While everything that is seen is beautiful and memorable, there are areas of the grounds they will never see.
This past week, I had the opportunity to cover the Masters for the first time and had the chance to see some of those things that aren’t shown on ESPN or CBS.
Here are some observations from inside the media gallery, clubhouse and the green jacket ceremony.
* * *
To cover the tournament, a journalist can do so a couple of ways.
One, you walk the golf course with a particular player, as I did following Acworth native Chris Kirk.
Or, if a writer is trying to follow many players at once, he or she can remain in the state-of-the-art media gallery, where the tournament organizers have made the task as easy as possible.
The gallery has 10 rows of stadium-style seating for more than 500 writers. Each seat has its own tablet-style monitor that offers CBS, ESPN, ESPN2, the Golf Channel and the Weather Channel.
In addition, you can watch live feeds of every hole on the back nine. You can also access real-time leaderboards with intricate stats and information for every player.
If a person has to leave their seat for any reason, no problem. There are three enormous television monitors hung on the front wall and anchored to the ceiling. Two of them show the main broadcast, while the one in the middle is a leaderboard that focuses on the top 10 and changes instantly as scores are reported.
For players who aren’t in the top 10, there’s the main scoreboard — a 15-foot high structure under the televisions. Four gentlemen spend the entire day going up and down 14-foot ladders to update each player’s score as soon as he finishes a hole.
And, if someone needs to talk to multiple people at the same time but can’t be in two places at once, Masters media officials record interviews with every player as they finish and provide transcripts in a matter of moments.
Need to know what time it is? There’s a wall of clocks that shows the time in eight different areas around the world, indicative of the many languages you can hear at Augusta.
* * *
Entering the Augusta National clubhouse, a person is struck with the lack of a particular color — Masters green.
The color schemes are neutral beiges and whites. The furniture is conservative and comfortable. Chairs and couches are slightly overstuffed, while tables, breakfronts and buffets are in a dark brown wood.
In the main hallway, there’s a wall dedicated to the Masters champions. There, each winner has what appears to be a 6-by-8-inch bronze relief plaque set inside an 8-by-10 frame, with the player’s name and winning year underneath.
Directly across the hall from the champions wall is a large bronze plaque.
The other artwork is dedicated to the different flowers and trees that are planted on the grounds, with the exception of two paintings of holes on the course. But it’s not of the holes that would first come to mind, like Amen Corner. It’s paintings of the par-3 sixth and the par-5 eighth holes.
Also located on the main level is the actual Masters trophy.
The large silver award depicts the Augusta National clubhouse on a large round base. The base is engraved with the year of the tournament, the name of the winner and runner-up and their scores. The original base holds the results from the inaugural event in 1934 through 1990. A thicker, larger second base was added in 1991 and holds the remainder.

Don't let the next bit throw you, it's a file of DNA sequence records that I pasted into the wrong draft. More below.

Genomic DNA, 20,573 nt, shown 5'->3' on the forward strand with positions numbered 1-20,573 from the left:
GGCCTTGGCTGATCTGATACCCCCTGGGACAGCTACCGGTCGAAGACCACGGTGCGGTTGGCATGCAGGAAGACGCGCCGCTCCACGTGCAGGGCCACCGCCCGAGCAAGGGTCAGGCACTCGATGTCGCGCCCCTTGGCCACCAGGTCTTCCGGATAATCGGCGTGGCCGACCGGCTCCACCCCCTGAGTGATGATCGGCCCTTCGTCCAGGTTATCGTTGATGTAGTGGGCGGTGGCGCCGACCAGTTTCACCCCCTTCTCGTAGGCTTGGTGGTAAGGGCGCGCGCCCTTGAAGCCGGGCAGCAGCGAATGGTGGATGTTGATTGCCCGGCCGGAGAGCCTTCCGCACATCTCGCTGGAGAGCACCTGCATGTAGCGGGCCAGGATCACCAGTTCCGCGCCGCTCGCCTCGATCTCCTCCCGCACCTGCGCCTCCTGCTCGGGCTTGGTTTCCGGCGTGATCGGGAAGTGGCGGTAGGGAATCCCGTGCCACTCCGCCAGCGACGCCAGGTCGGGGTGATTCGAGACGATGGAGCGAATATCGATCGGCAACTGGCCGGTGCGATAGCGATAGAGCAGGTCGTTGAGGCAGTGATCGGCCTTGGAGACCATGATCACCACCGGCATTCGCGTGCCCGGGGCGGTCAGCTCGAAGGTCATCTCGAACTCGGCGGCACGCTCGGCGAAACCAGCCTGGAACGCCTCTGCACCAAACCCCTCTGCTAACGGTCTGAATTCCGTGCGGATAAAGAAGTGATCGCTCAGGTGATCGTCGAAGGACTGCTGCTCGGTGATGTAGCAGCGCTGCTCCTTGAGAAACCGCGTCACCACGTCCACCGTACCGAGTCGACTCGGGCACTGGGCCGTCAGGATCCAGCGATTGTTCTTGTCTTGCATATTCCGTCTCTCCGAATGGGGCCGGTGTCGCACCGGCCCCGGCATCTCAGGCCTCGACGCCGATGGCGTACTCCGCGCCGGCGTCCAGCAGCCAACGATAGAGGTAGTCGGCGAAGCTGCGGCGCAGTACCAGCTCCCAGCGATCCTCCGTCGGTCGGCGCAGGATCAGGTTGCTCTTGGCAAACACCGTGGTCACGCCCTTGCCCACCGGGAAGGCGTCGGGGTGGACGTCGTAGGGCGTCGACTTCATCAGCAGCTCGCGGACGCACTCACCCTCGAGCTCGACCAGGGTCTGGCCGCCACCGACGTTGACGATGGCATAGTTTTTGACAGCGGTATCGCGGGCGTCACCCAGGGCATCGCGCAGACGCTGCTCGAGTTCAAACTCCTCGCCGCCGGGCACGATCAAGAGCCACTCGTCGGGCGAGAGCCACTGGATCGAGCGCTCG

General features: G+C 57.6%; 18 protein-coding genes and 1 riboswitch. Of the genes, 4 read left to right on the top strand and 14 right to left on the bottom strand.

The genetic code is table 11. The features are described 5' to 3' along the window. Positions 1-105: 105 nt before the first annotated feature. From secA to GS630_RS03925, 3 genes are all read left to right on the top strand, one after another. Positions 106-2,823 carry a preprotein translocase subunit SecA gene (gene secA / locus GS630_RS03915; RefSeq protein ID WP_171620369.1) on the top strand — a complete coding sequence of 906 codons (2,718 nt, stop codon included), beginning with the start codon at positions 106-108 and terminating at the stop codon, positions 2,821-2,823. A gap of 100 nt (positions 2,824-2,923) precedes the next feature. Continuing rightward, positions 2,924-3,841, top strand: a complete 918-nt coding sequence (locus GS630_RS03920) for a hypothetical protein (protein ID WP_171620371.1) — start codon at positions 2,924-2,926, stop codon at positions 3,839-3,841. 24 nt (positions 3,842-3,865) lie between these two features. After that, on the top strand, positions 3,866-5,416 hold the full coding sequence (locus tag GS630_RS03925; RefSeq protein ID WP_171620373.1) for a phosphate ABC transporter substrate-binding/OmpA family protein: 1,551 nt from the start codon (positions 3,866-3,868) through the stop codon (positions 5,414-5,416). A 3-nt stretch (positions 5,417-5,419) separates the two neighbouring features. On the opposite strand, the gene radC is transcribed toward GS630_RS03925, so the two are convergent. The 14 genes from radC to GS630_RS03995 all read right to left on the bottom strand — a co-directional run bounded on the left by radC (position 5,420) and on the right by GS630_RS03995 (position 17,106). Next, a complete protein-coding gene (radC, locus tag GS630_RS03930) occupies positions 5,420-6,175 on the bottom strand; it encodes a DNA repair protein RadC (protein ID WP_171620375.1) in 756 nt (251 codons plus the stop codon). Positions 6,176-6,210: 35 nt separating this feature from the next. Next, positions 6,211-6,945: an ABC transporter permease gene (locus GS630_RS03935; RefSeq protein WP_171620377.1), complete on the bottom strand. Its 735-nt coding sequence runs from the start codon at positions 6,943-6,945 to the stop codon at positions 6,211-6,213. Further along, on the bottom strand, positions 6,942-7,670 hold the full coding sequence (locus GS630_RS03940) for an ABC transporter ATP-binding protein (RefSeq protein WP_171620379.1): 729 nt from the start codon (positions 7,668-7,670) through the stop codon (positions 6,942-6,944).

That second base is currently one-third of the way filled and should last for approximately another 40 years.
Upstairs in the clubhouse is the main dining room, which leads out onto the wrap-around veranda, where the members — and anyone with the appropriate credentials, can have lunch looking out over the Big Oak Tree, the first tee and the original putting green.
The grill room is very masculine with a solid oak bar and a dozen matching tables and chairs where golfers can have a bite to eat or have a meeting.
The focal point of the room are large display cases that hold one of the lesser-known Masters traditions.
When a player wins at Augusta National, he donates a club that he used in the tournament. Those clubs are all on display with a brass plaque to identify them. Many of the clubs were used for historic shots, like the wedge Larry Mize used on his historic chip-in to beat Greg Norman to win the 1987 Masters.
The pro shop can’t be described as anything but cozy. About the dimensions of a good-sized living room, the furniture and fixtures are in the same dark wood as the clubhouse and grill. The items available in the pro shop, at least during Masters week, are the top-of-the-line clothing and accessories that can be purchased in the merchandise shops, with a few premier extras — including watches, leather portfolios and different style shirts and cashmere sweaters.
* * *
For those watching on TV, CBS always broadcasts a green jacket ceremony downstairs in Butler Cabin. What the viewers don’t see is another ceremony the club holds on the putting green.
On Sunday, Augusta National chairman Billy Payne, Bubba Watson, Adam Scott and low amateur Oliver Goss walked down a green carpet through a crowd of approximately 5,000 fans, club members and dignitaries of golf.
After Payne is finished recognizing the R&A of St. Andrews, the European PGA Tour, the United States Golf Association, the PGA Tour, the PGA of America, the Augusta National members, grounds crew and staff, and approximately 40 other worldwide golf organizations, the prizes are awarded.
Goss was presented with the Silver Cup, Watson got the winner’s trophy — a replica of the Augusta National clubhouse. Finally, Scott put the green jacket back on Watson.
Watson then made a few remarks and Payne announced the tournament as closed.
In all, the ceremony lasts about 10 minutes.
John Bednarowski is sports editor of the Marietta Daily Journal. He can be reached at email@example.com or on Twitter @jbednarowski.